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Feedback is good!

by | Sep 19, 2019 | Drash, Lead Design | 0 comments

One of the most salient pieces of feedback we’ve heard in the process of launching ADRABA is: “No one I know goes to ADRABA.” 

It’s true!  No one you know goes to ADRABA… because ADRABA is a brand new program for Jewish high schoolers.

And yet, this tidbit of feedback highlights something very basic about the human condition – the ongoing battle between neophobia and neophilia – and the drive for “safety in numbers.”

I came across the first two concepts when I was doing my doctoral research.  Simply put, humans waver and wobble between loving new things and fearing them.  New things are novel.  They add spice to the routine.  They may even make your life better.  However, new things are also untested.  They might be dangerous.  And they’re definitely disruptive!

“Safety in numbers,” it could be said, is an expression of neophobia.  An individual prefers to be part of a large group, because s/he feels that, as part of a large group, s/he is less likely to be the victim of a mishap, accident, attack, or other bad event.  There is trust that the crowd chose well, and even if it didn’t, the chance that the bad choice will harm them directly is small.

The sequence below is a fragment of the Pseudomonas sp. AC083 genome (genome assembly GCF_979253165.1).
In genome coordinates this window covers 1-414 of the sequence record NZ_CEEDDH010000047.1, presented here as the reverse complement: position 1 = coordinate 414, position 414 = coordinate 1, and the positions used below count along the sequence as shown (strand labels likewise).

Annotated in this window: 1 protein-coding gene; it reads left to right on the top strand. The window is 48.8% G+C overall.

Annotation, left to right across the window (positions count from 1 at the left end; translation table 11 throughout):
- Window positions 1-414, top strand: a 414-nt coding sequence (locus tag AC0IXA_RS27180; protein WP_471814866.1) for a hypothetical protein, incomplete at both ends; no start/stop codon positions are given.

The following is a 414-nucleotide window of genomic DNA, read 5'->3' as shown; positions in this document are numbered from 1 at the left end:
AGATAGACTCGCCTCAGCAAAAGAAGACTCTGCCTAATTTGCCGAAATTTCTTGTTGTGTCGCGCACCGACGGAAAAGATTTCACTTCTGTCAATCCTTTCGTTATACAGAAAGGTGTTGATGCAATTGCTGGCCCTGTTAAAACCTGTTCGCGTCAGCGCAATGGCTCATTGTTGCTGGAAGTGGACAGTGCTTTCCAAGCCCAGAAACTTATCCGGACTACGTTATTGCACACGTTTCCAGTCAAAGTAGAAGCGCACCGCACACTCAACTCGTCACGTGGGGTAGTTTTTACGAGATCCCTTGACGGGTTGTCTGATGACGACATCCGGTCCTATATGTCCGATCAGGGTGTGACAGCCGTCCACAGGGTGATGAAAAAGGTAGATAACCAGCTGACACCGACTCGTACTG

I don’t want to cast neophobia or the tendency toward “safety in numbers” in a negative light.  Neophobia has tremendous benefits.  In a chaotic world, neophobia delivers the comfort of the familiar. It keeps you safe. It also saves time and energy.  “Numbers” also offer a level of protection against the forces of chaos.

However, if you’re too comfortable and too familiar, or just go along with the herd, you don’t try new things. You don’t grow. You don’t learn!  

ADRABA’s approach to learning blends not only teachers with technology, but the desire to be safe and the need to take risks.  We are profoundly grounded in an ancient tradition and look to millennia-old texts for guidance and wisdom.  However, we also ask questions and bring new perspectives to bear when building answers.  Where that leads is up to the learner.

This year, ADRABA is all about firsts.  

We are the first Jewish blended-learning high school in Toronto.  

The students who learn with us on October 28 will be our first cohort.

And the parents who signed them up were the first to see ADRABA not just as something new and potentially risky, but as the future of Jewish learning.

 

Why should we care about the future of Jewish education?

 

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